Highlights

  • Most students in grades 5-9 believed smoking is addictive (88%), and that secondhand smoke is harmful to non-smokers (86%), and these beliefs increased with grade. Only a minority of students in grades 5-9 (37%) believed that quitting smoking will reduce damage even after years of smoking. Students in grades 5-9 in Quebec (57%) were much less likely than students in other provinces (69%) to believe that occasional smoking causes harm.
  • Students in higher grades 7-9, especially those who have smoked beyond puffing, were more likely to perceive benefits from smoking. The majority of students in grades 5-9 (74%) believed that it is nicer to date non-smokers, even among students who have tried smoking (59%). Very few students in grades 5-9 (3%) believed that smoking is cool; however, more than one quarter of students who have smoked beyond puffing in grades 5- 6 (32%) believed that smoking is cool. Students with friends who smoke were more likely to believe smoking is cool.
  • Students in grades 5-9 reported that friends' smoking or peer pressure was the main reason for youth smoking (64%). Among students in grades 5-6, "popular kids smoke" was the second most endorsed reason (45%) while among students in grades 7-9, curiosity was the second most endorsed reason (56%). Never smokers were more likely to give reasons of status (it's cool, popular kids smoke) as reasons why youth smoke than students who smoked beyond puffing.
  • The majority of students believed the health warning messages on cigarette packages and agreed that health warning messages should be on cigarette packages. However, the majority of students in grades 5-9 who smoked beyond puffing were somewhat less likely to endorse or believe the health warning messages compared to never smokers. Students in grades 5-9 who reported seeing the health warning messages often were more likely to agree with them.
  • Students in grades 5-9 in the 2002 YSS were more likely to report that occasional smoking endangers health than were similar students in 1994 YSS, but students in the 2002 YSS were more likely to believe that smokers can quit anytime and smoking helps people relax. However, students in the 2002 YSS in grades 5-9 who smoked beyond puffing were more likely to believe that it is nicer to date non-smokers and less likely to report that it was cool to smoke than were students in the 1994 YSS.

Methods

This section covers definitions and sample issues specific to this chapter. For detailed methods on the entire 2002 Youth Smoking Survey refer to Chapter 2.

Definitions

The 2002 Youth Smoking Survey (YSS) included numerous questions looking at the attitudes and beliefs of students in grades 5-9. This chapter presents data related to the health effects of smoking (Y_Q46A-H, J), attitudes toward smoking (Y_Q46I, Y_Q46K), reasons why students start smoking (Y_Q47), beliefs about health warning labels on cigarette packages (Y_Q52, Y_Q53), and questions quantifying the deadliness of tobacco (Y_Q80, Y_Q81). Questions on tobacco sponsorship, which were in the 1994 YSS, were not asked in the 2002 YSS.

Closed-ended questions in which the student endorsed whether or not they believed the item to be true were used for many of the response categories. Unlike the 1994 YSS, where older students were administered the survey differently, there was no component in which answers were given unaided or unprompted. All responses were selected from a list provided. For question Y_Q52, in which students were asked how much they agreed with cigarette packages having health warning labels (agree a lot, agree a little, neither, disagree a little or disagree a lot) only "agree a lot" is reported in this chapter.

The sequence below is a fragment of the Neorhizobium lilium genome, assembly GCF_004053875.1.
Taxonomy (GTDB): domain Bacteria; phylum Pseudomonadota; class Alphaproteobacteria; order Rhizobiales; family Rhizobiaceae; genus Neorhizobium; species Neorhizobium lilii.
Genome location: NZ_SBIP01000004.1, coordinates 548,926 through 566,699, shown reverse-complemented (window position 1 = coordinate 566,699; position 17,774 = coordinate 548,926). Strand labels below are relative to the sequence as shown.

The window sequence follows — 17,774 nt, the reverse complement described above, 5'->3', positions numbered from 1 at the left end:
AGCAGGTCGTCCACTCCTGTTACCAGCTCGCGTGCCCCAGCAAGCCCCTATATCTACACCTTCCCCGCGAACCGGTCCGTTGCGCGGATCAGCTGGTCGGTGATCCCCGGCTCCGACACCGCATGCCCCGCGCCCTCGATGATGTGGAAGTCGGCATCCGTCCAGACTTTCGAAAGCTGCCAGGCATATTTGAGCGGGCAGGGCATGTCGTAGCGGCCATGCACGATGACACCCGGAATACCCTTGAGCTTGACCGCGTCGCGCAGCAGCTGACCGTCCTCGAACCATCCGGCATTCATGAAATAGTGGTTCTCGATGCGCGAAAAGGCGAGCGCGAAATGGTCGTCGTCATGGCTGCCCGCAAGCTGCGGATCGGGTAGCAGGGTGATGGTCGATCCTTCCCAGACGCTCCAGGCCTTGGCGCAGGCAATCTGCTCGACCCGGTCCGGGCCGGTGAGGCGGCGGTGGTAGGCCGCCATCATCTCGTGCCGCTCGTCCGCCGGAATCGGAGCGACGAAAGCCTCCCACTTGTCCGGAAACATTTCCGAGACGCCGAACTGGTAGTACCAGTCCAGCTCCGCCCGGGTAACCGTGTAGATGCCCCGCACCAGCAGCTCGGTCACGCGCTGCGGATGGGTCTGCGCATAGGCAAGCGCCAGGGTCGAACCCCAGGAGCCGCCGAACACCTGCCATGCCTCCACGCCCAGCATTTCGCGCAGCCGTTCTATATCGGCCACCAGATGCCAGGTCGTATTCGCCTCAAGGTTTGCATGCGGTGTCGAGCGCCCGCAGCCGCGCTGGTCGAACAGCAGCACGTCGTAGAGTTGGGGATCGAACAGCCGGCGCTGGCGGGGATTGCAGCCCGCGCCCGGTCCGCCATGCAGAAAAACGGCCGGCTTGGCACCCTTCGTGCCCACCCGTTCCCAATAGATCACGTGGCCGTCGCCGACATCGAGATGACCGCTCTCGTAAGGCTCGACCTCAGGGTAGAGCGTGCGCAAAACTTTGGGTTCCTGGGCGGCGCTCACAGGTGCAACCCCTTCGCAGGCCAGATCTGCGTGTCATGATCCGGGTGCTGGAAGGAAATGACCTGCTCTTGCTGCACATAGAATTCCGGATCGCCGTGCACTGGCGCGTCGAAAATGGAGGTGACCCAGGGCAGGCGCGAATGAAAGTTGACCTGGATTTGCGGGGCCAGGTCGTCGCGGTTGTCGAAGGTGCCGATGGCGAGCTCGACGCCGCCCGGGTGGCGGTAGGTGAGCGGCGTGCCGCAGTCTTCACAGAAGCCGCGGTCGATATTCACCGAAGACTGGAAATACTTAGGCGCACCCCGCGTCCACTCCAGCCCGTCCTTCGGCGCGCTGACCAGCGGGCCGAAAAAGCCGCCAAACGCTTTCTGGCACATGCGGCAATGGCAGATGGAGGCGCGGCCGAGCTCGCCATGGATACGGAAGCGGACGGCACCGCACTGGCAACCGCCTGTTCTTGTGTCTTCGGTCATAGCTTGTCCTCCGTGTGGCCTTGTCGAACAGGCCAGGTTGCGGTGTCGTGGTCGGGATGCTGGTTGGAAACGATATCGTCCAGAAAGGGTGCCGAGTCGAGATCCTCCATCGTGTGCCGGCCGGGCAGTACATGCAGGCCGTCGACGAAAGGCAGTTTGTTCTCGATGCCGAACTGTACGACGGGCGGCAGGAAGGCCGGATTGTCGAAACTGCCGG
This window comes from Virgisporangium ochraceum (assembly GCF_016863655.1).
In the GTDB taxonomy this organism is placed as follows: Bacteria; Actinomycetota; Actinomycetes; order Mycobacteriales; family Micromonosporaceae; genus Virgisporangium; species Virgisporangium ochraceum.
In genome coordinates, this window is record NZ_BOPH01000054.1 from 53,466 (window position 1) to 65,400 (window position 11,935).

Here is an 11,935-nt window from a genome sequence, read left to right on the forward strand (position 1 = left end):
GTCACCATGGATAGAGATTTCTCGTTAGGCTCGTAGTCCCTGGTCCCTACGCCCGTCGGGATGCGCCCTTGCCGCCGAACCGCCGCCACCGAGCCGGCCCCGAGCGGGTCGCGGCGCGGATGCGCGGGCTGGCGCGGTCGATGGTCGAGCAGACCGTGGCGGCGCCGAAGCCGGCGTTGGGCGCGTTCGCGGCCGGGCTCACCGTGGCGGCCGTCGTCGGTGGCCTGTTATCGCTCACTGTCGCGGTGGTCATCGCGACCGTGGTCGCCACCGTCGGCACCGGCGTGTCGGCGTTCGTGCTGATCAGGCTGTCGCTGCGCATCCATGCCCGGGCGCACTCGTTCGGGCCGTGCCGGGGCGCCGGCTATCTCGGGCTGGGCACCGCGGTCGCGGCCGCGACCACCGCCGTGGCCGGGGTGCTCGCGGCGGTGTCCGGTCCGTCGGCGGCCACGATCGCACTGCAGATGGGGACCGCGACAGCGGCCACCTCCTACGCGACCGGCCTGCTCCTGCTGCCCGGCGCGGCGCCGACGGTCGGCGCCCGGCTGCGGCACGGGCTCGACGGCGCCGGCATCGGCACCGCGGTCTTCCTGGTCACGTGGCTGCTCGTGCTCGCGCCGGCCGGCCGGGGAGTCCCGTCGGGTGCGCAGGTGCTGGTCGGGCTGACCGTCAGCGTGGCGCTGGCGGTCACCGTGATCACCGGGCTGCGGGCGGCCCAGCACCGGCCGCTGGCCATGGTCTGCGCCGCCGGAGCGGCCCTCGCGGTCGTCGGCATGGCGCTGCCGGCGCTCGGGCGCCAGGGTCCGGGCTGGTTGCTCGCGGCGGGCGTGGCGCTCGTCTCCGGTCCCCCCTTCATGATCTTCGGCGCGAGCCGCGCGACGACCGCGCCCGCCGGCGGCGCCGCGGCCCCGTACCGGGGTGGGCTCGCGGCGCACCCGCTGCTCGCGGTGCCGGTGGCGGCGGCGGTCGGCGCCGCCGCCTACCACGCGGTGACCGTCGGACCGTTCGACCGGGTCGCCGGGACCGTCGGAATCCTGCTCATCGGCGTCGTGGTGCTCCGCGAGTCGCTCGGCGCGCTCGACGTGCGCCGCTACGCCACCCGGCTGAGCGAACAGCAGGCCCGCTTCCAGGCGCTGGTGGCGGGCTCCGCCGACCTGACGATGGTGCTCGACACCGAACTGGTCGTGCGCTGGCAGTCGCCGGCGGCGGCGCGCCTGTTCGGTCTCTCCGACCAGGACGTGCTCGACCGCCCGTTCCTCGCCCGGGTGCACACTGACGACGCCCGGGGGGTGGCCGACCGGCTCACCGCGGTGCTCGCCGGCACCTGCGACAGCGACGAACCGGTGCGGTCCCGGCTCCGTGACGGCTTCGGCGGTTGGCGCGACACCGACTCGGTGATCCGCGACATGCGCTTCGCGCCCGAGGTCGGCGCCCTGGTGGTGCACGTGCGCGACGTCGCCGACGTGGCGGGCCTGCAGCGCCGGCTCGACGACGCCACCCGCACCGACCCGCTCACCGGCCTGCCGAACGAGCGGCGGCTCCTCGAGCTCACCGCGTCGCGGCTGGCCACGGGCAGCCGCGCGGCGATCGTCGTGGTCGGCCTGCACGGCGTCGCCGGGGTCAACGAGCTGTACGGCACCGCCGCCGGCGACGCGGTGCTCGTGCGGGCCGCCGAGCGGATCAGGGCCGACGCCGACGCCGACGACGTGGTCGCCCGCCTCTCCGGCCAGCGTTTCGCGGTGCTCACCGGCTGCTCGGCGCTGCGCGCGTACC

Beliefs and attitudes were examined according to type of smoker, grade (GRADE), sex (Y_Q2), and province (PROVINCE). The three-category definition of type of smoker was used in this chapter (Never Smoker, Puffer, Smoked Beyond Puffing). Refer to Chapter 2, especially Table 2-C, and Chapter 3 for definitions and a thorough discussion of these categories. Other correlates used in this chapter include the proportion of friends who smoke, the proportion of smokers in the household, self-rated academic performance relative to peers (Y_Q54), and language group (Y_Q3).

Sample and Response

Missing data for items discussed accounted for less than 10% of the total responses. As such, the data presented are based on those for whom complete data were available. According to Statistics Canada guidelines, data are not reportable if the sample size was too small or if there was high sampling variability. Statistically significant group differences were determined using procedures described in Chapter 2.

Findings

Beliefs about Smoking and Health

The beliefs of students in the 2002 YSS about the harms of tobacco and about quitting are shown in Table 7-1a. Overall, the majority of all students in grades 5-9 believed that tobacco is addictive (88%), that environmental tobacco smoke (ETS) is harmful to non-smokers (86%), and that occasional smoking is harmful to health (67%). Just over one third of students believed that quitting smoking reduces damage even after years of smoking (37%). Twenty-nine percent believed smokers can quit any time. Less than one fifth (17%) believed that one must smoke for many years before health is harmed.